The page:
The Memoirs of Cleopatra

The Memoirs Of Cleopatra - Margaret George Well, I finally finished it. 9857 pages! It is way too long, but I learned a lot so I gave it three stars.

On page 480 of 957. I am interested in the cultural aspects of different kingdoms, but NOT military strategies, which I tend to skim. Some might like the romantics of Cleopatra's relationship with Mark Anthony, but this is not why I have chosen to read the book. Half way through - it is too long, or tries to cover all readers' interests, so sometimes I am bored.

On page 278 of 957. I detest Caesar's Rome. The pomp, the formality, the excessive rituals are boring and fake. I like Cleopatra's gumption when she tricks Caesar into acknowledging their son. Way to go, Cleopatra! The Egyptian civilization seems so much richer, in the true sense of the word, than the Roman.

On page 224 fo 957. This book is too long. It needs editing. I find the melodramatics between Caesar and Cleopatra soppy. Yes, historical and cultural tidbits are prevalent, but are they worth it?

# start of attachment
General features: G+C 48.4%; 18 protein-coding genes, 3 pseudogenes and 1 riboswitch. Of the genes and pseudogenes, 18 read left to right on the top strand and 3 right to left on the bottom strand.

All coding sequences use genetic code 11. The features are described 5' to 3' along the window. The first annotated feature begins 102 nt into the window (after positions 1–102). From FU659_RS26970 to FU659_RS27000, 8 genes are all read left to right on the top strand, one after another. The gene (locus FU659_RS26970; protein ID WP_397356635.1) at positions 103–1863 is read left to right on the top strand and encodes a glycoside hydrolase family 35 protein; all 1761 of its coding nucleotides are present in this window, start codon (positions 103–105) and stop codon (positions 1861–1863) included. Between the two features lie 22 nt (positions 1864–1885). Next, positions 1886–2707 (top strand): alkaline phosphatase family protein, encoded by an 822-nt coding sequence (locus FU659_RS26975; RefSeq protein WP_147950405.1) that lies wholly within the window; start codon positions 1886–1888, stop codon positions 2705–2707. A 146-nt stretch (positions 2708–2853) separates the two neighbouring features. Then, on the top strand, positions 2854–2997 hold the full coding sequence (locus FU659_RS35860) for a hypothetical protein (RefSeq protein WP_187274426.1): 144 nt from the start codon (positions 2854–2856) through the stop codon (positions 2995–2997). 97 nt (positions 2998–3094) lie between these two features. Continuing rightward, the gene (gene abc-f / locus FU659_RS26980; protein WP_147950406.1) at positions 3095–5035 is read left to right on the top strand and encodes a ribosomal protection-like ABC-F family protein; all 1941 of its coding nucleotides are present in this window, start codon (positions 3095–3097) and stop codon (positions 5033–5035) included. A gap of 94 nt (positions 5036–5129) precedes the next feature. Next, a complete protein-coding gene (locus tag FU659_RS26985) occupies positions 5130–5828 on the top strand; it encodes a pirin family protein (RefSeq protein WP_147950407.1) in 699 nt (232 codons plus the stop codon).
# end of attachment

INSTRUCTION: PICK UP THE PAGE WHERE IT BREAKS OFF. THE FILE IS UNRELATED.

On page 48 of 957. What have I gotten myself into? This is a huge book! Am I ever going to finish it! I hope it is worth it. Well so far I am enjoying it. I find that it has a lot to teach. Where Is Memphis, the old capitol of Lower Egypt, and how is it geographically positioned in relation to Alexandria? I have used Wikepedia to position it a bit south of Cairo. You learn of the Ptolemy dynasty, of Alexander the Great, of the fall of the Macedonian empire and the rise what will be the Roman Empire. About eunuchs in Greek society and their absence in Roman society, about growing up as a king's daughter - one is surprised by the freedom she takes even as a child. About Ptolemy the XII, her father, his disfavor by the Alexandrians, his love of dance and flute playing, and both his softness and harshness when he has his daughter Bernice strangled. There is a lot to learn, and I think the facts will stick in my head because the people become alive.